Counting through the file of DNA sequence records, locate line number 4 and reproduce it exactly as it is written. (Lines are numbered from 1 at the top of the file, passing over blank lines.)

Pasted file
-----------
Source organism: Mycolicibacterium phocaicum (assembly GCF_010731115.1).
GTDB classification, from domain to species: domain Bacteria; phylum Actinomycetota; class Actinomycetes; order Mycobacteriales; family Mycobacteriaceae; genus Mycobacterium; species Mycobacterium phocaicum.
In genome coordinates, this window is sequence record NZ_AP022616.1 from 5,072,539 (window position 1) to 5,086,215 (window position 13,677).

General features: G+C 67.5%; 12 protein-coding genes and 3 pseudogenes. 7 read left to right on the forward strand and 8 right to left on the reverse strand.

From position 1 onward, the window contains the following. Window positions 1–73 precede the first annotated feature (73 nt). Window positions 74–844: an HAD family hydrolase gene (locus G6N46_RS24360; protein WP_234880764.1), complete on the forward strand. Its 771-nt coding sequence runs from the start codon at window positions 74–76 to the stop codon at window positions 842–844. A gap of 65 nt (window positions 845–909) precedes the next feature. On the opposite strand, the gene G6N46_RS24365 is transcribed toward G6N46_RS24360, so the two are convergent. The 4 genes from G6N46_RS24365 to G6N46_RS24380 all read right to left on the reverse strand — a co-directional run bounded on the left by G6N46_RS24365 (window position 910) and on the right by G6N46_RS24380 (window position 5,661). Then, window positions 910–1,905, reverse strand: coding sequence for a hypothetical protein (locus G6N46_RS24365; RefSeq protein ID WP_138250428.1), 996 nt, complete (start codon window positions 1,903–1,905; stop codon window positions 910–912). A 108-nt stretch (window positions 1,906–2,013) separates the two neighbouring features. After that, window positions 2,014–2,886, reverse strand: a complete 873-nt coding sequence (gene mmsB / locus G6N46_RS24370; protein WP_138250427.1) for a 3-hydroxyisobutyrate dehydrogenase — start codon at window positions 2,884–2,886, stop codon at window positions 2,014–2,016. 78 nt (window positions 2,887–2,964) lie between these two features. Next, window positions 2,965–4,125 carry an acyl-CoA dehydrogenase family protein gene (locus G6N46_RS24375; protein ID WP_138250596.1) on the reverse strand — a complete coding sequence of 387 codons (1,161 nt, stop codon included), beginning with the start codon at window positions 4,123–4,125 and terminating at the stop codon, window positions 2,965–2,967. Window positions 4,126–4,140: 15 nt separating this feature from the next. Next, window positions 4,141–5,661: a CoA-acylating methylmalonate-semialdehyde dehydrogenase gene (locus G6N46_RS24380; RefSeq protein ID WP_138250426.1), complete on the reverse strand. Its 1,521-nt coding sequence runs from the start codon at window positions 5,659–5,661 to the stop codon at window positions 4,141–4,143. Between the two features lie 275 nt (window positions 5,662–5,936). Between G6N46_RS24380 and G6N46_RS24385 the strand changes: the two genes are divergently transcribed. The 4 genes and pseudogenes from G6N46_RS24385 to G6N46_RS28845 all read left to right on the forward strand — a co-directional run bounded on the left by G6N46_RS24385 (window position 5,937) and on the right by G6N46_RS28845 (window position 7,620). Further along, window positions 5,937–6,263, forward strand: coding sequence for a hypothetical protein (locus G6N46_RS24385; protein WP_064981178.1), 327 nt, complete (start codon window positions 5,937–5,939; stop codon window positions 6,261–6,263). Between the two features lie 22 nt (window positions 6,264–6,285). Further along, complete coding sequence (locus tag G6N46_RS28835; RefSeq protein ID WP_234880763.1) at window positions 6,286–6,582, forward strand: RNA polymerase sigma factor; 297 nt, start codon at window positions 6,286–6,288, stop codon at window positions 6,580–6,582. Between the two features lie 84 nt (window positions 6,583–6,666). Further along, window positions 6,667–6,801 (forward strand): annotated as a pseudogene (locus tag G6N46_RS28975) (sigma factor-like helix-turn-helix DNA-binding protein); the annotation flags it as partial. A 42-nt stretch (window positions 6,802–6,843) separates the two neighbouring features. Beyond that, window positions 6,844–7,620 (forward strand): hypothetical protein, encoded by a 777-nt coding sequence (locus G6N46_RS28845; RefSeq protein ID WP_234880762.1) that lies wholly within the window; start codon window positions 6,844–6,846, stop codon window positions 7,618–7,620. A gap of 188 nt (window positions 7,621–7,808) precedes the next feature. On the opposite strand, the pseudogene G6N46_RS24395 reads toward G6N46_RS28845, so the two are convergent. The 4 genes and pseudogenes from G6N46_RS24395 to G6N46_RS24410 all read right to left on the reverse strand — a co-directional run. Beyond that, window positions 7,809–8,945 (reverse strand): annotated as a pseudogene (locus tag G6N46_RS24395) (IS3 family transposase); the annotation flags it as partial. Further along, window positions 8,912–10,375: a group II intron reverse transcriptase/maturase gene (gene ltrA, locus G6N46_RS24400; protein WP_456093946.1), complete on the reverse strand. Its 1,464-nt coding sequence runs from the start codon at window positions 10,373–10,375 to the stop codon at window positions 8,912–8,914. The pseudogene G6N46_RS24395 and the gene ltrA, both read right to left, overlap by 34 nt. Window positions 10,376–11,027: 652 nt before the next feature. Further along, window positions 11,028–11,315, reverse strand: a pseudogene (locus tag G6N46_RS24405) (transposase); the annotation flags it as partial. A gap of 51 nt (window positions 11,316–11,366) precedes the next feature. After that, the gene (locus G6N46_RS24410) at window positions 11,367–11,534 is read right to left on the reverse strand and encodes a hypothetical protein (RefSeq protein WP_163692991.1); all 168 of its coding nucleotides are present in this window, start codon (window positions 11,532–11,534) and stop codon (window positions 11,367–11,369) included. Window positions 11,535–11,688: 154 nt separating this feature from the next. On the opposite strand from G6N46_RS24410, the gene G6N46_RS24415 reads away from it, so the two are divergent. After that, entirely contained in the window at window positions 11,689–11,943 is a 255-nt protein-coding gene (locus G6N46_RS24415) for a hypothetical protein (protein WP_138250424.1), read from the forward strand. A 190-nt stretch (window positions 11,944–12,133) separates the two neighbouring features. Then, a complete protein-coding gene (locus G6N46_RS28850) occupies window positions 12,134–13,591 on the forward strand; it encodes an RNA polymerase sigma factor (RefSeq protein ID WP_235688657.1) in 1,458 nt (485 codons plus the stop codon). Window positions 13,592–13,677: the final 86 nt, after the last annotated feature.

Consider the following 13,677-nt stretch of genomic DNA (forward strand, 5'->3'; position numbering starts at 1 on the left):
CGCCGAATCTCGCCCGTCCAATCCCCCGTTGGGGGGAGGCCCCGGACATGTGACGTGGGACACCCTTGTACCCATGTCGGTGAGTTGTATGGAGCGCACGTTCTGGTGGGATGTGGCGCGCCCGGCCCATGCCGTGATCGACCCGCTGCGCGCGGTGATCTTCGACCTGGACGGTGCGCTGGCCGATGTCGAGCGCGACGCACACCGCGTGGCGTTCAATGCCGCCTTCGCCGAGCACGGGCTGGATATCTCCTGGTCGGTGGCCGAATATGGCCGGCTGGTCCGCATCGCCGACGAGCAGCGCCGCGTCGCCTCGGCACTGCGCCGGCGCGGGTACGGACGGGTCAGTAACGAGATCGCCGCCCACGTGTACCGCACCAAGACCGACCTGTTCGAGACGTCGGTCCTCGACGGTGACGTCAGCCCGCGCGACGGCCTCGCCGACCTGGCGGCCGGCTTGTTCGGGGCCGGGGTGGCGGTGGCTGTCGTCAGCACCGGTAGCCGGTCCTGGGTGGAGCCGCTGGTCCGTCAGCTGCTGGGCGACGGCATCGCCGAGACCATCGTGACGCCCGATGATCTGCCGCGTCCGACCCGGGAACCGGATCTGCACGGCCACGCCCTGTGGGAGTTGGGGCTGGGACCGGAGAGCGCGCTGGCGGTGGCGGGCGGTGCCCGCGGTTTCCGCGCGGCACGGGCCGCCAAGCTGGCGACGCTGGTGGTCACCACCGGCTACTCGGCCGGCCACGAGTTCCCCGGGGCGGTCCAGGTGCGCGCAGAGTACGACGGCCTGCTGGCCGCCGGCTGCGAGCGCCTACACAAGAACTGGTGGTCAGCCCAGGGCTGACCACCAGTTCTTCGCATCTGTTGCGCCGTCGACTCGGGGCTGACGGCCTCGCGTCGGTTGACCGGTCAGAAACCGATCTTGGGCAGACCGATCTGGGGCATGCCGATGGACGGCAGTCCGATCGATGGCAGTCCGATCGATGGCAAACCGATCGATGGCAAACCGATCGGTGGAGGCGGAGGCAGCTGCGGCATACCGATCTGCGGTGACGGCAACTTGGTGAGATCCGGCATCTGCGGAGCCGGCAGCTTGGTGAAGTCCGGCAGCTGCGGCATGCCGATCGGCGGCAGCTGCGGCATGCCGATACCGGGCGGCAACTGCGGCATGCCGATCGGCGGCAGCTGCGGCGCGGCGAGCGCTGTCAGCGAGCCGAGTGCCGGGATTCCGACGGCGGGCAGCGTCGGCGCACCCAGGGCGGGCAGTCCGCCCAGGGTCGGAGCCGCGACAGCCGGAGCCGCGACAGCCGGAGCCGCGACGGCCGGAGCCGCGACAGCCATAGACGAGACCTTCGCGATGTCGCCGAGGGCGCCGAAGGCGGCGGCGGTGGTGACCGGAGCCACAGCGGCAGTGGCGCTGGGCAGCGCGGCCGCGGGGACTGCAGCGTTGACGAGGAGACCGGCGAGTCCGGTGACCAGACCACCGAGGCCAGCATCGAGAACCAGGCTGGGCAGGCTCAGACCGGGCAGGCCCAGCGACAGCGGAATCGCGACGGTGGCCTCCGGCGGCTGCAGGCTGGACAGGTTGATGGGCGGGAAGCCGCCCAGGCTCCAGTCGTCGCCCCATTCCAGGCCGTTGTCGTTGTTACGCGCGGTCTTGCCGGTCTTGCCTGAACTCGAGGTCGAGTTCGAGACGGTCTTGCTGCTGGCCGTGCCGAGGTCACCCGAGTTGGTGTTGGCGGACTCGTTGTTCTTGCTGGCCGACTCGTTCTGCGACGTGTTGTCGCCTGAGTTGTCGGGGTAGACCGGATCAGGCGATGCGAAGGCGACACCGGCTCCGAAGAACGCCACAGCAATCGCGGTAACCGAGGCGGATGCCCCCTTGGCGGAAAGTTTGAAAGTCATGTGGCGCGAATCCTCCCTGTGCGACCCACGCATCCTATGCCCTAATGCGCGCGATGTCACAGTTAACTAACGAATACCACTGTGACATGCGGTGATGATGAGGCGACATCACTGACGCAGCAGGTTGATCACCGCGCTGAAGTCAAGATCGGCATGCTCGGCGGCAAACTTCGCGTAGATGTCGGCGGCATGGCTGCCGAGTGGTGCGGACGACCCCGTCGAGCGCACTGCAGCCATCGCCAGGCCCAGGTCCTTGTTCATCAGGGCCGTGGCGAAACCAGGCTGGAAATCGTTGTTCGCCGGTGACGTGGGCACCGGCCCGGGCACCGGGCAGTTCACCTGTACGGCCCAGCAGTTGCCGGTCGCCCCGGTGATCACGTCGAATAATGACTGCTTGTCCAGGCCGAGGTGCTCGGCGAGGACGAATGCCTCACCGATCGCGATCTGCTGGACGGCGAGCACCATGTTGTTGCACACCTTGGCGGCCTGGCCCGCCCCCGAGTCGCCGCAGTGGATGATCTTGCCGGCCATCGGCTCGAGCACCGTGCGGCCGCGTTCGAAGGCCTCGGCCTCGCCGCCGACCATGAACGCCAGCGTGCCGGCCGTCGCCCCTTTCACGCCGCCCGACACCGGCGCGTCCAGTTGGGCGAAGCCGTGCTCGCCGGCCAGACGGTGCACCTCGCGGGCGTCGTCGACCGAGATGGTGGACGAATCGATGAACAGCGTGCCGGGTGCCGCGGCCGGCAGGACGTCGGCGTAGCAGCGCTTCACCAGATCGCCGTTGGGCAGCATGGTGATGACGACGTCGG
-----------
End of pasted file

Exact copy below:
General features: G+C 67.5%; 12 protein-coding genes and 3 pseudogenes. 7 read left to right on the forward strand and 8 right to left on the reverse strand.